Amplifier 145 for the cross pixel signals has the same properties as the amplifier just discussed. It has differential output pins 7 and 8.
The corner signal from amplifier 141 and the cross signals from amplifier 145 are summed in dual differential amplifier 152. Note that pins 3 and 4 of amplifier 152, which are the inputs of one internal amplifier, are driven through resistors 153-156 to effect summation and that the other internal amplifier is driven separately in the same manner. This permits using the other internal amplifier as a video switch.
The video switch control associated with amplifier 152 is generally designated by the reference numeral 159. It has a terminal 160 connected to positive supply and another terminal 161 which is grounded. It is in parallel with a capacitor 162 which smooths switching transients. Switch terminal 160 is also marked with a capital S to indicate that in this position the switch will effect smoothing of the display image or signals from pixels having sharply rising edges. Terminal 161 of switch 159 is also marked with E to indicate that in this position edge enhancement is achieved. Actually, switch 159 permits obtaining a positive or negative output from dual differential amplifier 152 by switching between its internal amplifiers. Moreover, the output from pins 7 and 8 of amplifier 152 can be put in phase or out of phase with the differential output from amplifier 149 for the center or convolved pixel 5B in the matrix.
For edge enhancement, it is necessary to subtract the corner and cross signals in the matrix from the center pixel 5B out of amplifier 149. To smooth, the cross and corner signals are added to the center pixel.
The amplifier 149 for the center pixel is connected in a single ended input and the amplifier converts to a differential output on its output pins 7 and 8.
The corner, cross and center pixel signals are finally summed in an amplifier 164 which also has dual differential internal amplifiers which make it capable of operating as a dual differential input amplifier and a video switch. The sum of the eight pixel signals outputted from amplifier 152 is added or subtracted as required relative to the center pixel signal which is being convolved and is outputted by amplifier 149. From inspection of the input resistor network comprised of resistors 165-170 and pull-down resistors 171-174, it will be evident that the signals from amplifiers 152 and 149 are combined in one of the internal amplifiers of dual amplifier 164 by inputting these signals to pins 3 and 4 for one of the internal amplifiers in amplifier 164. It will also be evident that the signal from amplifier 149 for the center pixel 5B is inputted independently to input pins 5 and 6 of the other internal amplifier in dual amplifier 164.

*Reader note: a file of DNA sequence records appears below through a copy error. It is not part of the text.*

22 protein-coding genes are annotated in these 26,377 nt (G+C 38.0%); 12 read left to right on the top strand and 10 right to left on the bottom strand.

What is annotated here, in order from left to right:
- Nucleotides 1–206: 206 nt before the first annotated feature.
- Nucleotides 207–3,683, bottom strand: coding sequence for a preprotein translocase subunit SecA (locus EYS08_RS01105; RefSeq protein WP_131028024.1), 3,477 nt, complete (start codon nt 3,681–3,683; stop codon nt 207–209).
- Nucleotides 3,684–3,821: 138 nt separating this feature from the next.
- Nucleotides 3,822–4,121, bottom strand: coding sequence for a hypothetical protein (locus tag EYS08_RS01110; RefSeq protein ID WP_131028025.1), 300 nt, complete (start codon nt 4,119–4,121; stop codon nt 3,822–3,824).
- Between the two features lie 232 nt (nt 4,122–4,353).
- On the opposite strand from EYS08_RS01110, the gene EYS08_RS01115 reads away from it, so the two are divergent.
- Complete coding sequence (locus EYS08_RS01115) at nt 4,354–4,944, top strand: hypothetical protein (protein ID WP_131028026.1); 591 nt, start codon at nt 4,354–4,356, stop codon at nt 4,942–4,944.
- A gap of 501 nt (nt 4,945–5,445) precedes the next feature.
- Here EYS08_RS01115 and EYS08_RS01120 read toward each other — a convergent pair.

Thus, amplifier 164 can be used as a video control which, in this case, means that the convolved pixel signals can be put through one of its internal amplifiers which are fed through input pins 3 and 4 so that its output on its pin 7 will be the entire series of convolved center pixel signals for every video line. In the alternative, amplifier 164 can be switched to make its internal amplifier on input pins 3 and 4 inactive and to make its other internal amplifer on input pins 5 and 6 active. When the amplifier fed with the center signal through input pins 5 and 6 is active to the exclusion of the other internal amplifier, the pixels coming out of output pin 7 are simply the unconvolved pixels which would otherwise be the center pixel in the matrix. The internal amplifiers in dual amplifier 164 can be selected by opening or closing a switch 175 which connects to the control pin 2 of dual amplifier 164. When switch 175 is closed, a logic signal is provided which results in convolution of each pixel occurring. When the switch 175 is open, the pixel go right through amplifier 164 without convolution.